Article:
Research Journal

Action Devices Could Help Rehab

Lightweight action “chains” were applied to the hind pasterns of nine clinically normal horses to determine their effects on movement of the hind limbs. The 2-ounce devices were made of a nylon strap attached around the pastern with small dangling brass chains that hung over the coronet onto the hoof wall. The objective of the study was to measure the devices’ effects on hoof flight patterns, hind limb flexion and the work done by the muscles in the hind limb. 

Although speed and stride duration did not change with the devices, stance duration decreased and swing duration increased. Peak height of the hoof flight arc increased dramatically, and the hoof was raised more quickly. There was also a significant increase in flexion of the stifle, hock, fetlock and coffin joints throughout the swing phase and an increase in work done by the hock flexor muscles. No changes were detected in the flexion of the hip joint or work of the hip muscles.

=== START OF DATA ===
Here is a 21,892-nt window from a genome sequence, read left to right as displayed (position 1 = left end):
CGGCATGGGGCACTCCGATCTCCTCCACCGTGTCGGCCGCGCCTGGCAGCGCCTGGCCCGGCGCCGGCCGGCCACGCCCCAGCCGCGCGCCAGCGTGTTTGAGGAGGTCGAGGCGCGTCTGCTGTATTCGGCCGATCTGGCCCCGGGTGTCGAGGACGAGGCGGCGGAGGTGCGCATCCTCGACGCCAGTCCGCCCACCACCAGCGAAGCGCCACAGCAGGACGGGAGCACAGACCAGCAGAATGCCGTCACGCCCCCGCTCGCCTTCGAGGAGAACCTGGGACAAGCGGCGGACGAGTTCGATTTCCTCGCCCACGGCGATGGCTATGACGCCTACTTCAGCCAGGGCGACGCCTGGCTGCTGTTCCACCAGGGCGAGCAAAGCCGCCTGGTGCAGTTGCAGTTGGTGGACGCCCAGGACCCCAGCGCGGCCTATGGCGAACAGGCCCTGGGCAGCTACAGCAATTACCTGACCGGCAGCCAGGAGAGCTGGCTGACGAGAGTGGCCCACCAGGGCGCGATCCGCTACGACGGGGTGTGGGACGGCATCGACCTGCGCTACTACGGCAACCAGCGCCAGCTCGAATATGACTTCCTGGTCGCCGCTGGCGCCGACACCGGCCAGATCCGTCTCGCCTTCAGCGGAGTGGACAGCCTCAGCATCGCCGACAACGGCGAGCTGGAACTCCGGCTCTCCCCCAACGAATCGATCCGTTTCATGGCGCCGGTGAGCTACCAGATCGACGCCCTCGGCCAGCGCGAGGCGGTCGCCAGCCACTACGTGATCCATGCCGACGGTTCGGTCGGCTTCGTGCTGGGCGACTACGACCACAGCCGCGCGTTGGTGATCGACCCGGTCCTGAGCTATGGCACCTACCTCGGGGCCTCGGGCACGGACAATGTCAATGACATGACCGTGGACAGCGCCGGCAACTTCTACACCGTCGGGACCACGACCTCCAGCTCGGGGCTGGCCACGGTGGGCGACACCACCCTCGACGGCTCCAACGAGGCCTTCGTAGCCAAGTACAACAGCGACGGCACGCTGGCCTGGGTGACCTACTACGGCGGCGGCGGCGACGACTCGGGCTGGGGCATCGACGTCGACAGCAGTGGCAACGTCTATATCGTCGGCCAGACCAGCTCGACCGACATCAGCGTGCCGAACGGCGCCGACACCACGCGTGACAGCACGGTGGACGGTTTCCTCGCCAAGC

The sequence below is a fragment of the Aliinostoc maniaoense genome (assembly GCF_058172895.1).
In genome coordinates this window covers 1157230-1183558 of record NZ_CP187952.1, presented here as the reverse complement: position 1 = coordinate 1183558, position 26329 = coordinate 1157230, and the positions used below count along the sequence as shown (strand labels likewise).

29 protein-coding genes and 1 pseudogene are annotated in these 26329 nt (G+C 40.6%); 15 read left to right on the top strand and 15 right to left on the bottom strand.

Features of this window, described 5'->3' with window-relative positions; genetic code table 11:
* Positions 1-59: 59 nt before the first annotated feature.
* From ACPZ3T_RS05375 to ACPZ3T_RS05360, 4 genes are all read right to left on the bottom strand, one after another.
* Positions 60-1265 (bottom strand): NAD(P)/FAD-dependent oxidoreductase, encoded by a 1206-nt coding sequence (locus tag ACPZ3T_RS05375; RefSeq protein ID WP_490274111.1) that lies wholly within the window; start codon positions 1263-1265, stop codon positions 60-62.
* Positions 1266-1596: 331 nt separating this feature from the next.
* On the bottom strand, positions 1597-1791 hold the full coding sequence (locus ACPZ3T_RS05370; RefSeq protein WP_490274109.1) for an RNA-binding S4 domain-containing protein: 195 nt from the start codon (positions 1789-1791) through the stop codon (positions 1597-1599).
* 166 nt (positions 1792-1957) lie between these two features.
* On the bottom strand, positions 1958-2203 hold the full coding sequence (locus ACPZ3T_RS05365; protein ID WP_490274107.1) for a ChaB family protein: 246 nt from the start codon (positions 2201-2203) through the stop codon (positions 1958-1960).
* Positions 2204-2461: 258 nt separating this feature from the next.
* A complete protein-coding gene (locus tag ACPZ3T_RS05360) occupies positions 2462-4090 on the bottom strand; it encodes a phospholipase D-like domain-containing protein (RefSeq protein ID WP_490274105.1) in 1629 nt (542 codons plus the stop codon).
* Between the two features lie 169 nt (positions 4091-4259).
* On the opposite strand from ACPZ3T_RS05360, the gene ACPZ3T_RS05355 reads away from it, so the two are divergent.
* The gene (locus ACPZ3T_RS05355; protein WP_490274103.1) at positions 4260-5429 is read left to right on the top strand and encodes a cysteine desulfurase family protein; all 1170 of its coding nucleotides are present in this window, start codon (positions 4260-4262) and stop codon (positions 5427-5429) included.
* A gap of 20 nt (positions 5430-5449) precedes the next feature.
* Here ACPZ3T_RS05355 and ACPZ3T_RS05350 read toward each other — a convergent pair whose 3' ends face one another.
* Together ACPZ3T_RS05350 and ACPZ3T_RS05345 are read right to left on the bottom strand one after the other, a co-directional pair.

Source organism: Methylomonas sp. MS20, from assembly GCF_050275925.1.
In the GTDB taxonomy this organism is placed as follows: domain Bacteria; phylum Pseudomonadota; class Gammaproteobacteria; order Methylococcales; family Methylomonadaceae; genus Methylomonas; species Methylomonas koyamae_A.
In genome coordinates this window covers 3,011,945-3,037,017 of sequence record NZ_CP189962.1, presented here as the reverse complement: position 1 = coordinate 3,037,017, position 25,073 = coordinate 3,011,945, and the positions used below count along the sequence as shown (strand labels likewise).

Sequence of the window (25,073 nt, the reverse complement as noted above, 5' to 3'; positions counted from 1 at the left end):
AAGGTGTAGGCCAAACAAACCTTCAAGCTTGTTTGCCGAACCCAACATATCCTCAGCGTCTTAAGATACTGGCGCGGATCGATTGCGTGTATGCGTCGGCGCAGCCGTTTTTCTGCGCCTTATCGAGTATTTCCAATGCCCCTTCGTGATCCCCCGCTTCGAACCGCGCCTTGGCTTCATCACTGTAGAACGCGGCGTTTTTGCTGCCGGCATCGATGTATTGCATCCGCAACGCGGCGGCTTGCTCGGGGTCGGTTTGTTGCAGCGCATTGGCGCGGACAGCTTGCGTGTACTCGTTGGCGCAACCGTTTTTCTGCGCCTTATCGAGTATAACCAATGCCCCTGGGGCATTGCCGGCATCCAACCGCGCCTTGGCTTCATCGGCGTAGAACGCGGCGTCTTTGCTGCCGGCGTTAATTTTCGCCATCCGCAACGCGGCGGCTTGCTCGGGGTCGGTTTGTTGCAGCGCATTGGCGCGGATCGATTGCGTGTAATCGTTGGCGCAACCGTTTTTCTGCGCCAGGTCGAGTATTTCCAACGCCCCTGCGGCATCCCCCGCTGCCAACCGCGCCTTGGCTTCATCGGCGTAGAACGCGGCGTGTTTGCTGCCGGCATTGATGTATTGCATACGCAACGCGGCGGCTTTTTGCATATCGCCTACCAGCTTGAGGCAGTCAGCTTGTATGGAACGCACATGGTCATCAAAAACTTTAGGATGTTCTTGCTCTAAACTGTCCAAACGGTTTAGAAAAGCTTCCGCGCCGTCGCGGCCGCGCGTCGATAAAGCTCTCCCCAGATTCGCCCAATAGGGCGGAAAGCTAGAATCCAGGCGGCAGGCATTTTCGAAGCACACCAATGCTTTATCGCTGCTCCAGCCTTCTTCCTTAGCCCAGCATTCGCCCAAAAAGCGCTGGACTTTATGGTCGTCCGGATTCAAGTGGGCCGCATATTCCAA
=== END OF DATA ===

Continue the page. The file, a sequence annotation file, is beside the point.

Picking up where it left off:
The authors acknowledge that the increased animation produced by the devices might be a desirable training effect for some disciplines, but point out no advantage with sport horses that rely to a greater extent on hip flexors. However, their primary interest is to see how these devices may be used during rehabilitation to restore normal movement patterns after injury or immobilization and to strengthen stifle and hock joint musculature. The device could help horses that have a reduced range of motion that persists…

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Albert Kane

Albert J. Kane, DVM, MPVM, Ph.D.

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